Can managers promote generosity without cutting into productivity and undermining fairness?
Every day, employees make decisions about whether to act like givers or like takers. When they act like givers, they contribute to others without seeking anything in return. They might offer assistance, share knowledge or make valuable introductions. When they act like takers, they try to get other people to serve their ends while carefully guarding their own expertise and time.
Organisations have a strong interest in fostering giving behaviour. A willingness to help others achieve their goals lies at the heart of effective collaboration, innovation, quality improvement and service excellence. In workplaces where such behaviour becomes the norm, the benefits multiply quickly.
But can managers promote generosity without cutting into productivity and undermining fairness? How can they avoid creating situations where already-generous people give away too much of their attention while selfish co-workers feel they have even more licence to take? How, in short, can they protect good people from being treated like doormats?
Part of the solution must involve targeting the takers in the organisation — providing incentives for them to collaborate and establishing repercussions for refusing reasonable requests. But, even more important, my research suggests, is helping the givers act on their generous impulses more productively. Givers are better positioned to succeed when they distinguish generosity from three other attributes — timidity, availability and empathy — that tend to travel with it.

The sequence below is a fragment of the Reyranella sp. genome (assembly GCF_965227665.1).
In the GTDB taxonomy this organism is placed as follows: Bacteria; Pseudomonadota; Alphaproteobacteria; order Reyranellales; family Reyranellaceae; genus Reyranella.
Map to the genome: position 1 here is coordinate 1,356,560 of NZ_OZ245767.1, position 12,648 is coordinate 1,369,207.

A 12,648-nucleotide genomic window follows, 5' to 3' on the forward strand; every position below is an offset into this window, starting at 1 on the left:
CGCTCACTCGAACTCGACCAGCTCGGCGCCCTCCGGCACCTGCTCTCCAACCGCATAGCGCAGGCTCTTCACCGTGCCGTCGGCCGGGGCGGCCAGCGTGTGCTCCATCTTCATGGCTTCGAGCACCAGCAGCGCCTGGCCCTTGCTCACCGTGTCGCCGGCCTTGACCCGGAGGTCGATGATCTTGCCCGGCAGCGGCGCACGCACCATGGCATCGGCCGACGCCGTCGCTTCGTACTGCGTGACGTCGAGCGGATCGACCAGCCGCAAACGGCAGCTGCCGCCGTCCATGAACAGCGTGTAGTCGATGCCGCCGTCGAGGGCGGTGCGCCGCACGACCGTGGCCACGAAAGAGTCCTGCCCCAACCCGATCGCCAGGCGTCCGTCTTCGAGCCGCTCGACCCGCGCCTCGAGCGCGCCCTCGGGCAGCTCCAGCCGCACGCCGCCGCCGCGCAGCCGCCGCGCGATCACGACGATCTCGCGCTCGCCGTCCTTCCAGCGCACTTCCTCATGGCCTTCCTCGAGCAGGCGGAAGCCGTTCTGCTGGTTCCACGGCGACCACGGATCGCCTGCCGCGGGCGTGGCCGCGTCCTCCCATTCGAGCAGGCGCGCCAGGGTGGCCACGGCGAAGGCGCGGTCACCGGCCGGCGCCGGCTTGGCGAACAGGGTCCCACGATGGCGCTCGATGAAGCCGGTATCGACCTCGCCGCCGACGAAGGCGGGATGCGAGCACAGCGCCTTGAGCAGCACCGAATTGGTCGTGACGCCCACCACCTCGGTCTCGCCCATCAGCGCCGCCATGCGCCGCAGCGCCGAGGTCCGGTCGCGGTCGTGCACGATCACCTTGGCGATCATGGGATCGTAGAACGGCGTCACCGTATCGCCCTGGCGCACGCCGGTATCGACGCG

Let’s begin with timidity. This trait needn’t have anything to do with generosity, but it often plagues givers. Timidity is the opposite of assertiveness, which is easy to associate with takers: They know what they want, and they’re not shy about demanding it. For a giver, however, the goal of acting in others’ interests can make it difficult to assert one’s own. Managers can help the givers in their organisations tease the two concepts apart and learn techniques for appropriate self-advocacy that feel compatible with generosity.
I saw a deft combination of generosity and assertiveness in action when a management consultant I’ll call Erica put in for a transfer from Southeast Asia to New York. Erica was and is the model of a giver. After living abroad for several years, Erica was ready to return to the United States. Her ideal location was New York City, because she had family nearby. But she knew that the firm had a shortage of consultants in Asia and was overstaffed in New York. Like many givers, Erica was unwilling to impose on her employer and felt uncomfortable putting her own interests first.
To strengthen her resolve, I suggested that instead of advocating only for herself, she should consider how the request would benefit others. She thought about how much it would mean to her family to have her close to home. Suddenly Erica became more assertive: She initiated a conversation with a manager about her interests and successfully negotiated a transfer to New York.
By explaining that she wanted to be closer to her family in New York, Erica made use of a “relational account” — a justification or an explanation for a personal request that emphasises concern for others. This example suggests a strategy for managers who want to make sure the givers in their organisations don’t succumb to timidity: They can teach employees who are uncomfortable with self-advocacy to shift their frames of reference and advocate for others using relational accounts.